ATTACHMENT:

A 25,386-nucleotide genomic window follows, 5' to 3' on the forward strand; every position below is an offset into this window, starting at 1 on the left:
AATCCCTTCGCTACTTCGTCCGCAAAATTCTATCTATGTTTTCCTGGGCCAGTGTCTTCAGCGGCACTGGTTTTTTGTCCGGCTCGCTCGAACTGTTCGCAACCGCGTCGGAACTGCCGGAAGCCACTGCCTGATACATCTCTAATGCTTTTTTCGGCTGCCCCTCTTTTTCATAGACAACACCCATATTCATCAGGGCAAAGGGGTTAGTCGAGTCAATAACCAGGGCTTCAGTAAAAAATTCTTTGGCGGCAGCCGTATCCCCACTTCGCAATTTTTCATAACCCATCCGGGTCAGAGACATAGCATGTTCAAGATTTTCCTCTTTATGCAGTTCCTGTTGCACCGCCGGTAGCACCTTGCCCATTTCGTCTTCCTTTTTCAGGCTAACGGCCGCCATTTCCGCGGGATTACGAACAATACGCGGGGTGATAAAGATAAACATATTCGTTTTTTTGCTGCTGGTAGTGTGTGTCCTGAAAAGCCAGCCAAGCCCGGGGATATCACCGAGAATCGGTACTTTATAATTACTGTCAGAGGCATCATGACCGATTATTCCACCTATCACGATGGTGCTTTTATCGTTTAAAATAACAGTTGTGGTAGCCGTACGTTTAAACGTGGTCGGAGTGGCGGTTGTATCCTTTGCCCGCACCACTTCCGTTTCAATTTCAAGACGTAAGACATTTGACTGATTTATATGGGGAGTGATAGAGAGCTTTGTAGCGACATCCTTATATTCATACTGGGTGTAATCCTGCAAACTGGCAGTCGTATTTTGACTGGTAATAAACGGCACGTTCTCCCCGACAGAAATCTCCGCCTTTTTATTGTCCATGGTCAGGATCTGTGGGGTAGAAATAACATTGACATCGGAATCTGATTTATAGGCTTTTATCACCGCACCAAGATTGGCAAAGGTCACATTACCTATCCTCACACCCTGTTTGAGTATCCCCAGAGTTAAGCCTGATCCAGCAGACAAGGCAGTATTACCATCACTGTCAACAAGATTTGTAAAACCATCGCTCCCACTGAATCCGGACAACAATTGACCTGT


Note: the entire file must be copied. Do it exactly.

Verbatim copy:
A 25,386-nucleotide genomic window follows, 5' to 3' on the forward strand; every position below is an offset into this window, starting at 1 on the left:
AATCCCTTCGCTACTTCGTCCGCAAAATTCTATCTATGTTTTCCTGGGCCAGTGTCTTCAGCGGCACTGGTTTTTTGTCCGGCTCGCTCGAACTGTTCGCAACCGCGTCGGAACTGCCGGAAGCCACTGCCTGATACATCTCTAATGCTTTTTTCGGCTGCCCCTCTTTTTCATAGACAACACCCATATTCATCAGGGCAAAGGGGTTAGTCGAGTCAATAACCAGGGCTTCAGTAAAAAATTCTTTGGCGGCAGCCGTATCCCCACTTCGCAATTTTTCATAACCCATCCGGGTCAGAGACATAGCATGTTCAAGATTTTCCTCTTTATGCAGTTCCTGTTGCACCGCCGGTAGCACCTTGCCCATTTCGTCTTCCTTTTTCAGGCTAACGGCCGCCATTTCCGCGGGATTACGAACAATACGCGGGGTGATAAAGATAAACATATTCGTTTTTTTGCTGCTGGTAGTGTGTGTCCTGAAAAGCCAGCCAAGCCCGGGGATATCACCGAGAATCGGTACTTTATAATTACTGTCAGAGGCATCATGACCGATTATTCCACCTATCACGATGGTGCTTTTATCGTTTAAAATAACAGTTGTGGTAGCCGTACGTTTAAACGTGGTCGGAGTGGCGGTTGTATCCTTTGCCCGCACCACTTCCGTTTCAATTTCAAGACGTAAGACATTTGACTGATTTATATGGGGAGTGATAGAGAGCTTTGTAGCGACATCCTTATATTCATACTGGGTGTAATCCTGCAAACTGGCAGTCGTATTTTGACTGGTAATAAACGGCACGTTCTCCCCGACAGAAATCTCCGCCTTTTTATTGTCCATGGTCAGGATCTGTGGGGTAGAAATAACATTGACATCGGAATCTGATTTATAGGCTTTTATCACCGCACCAAGATTGGCAAAGGTCACATTACCTATCCTCACACCCTGTTTGAGTATCCCCAGAGTTAAGCCTGATCCAGCAGACAAGGCAGTATTACCATCACTGTCAACAAGATTTGTAAAACCATCGCTCCCACTGAATCCGGACAACAATTGACCTGT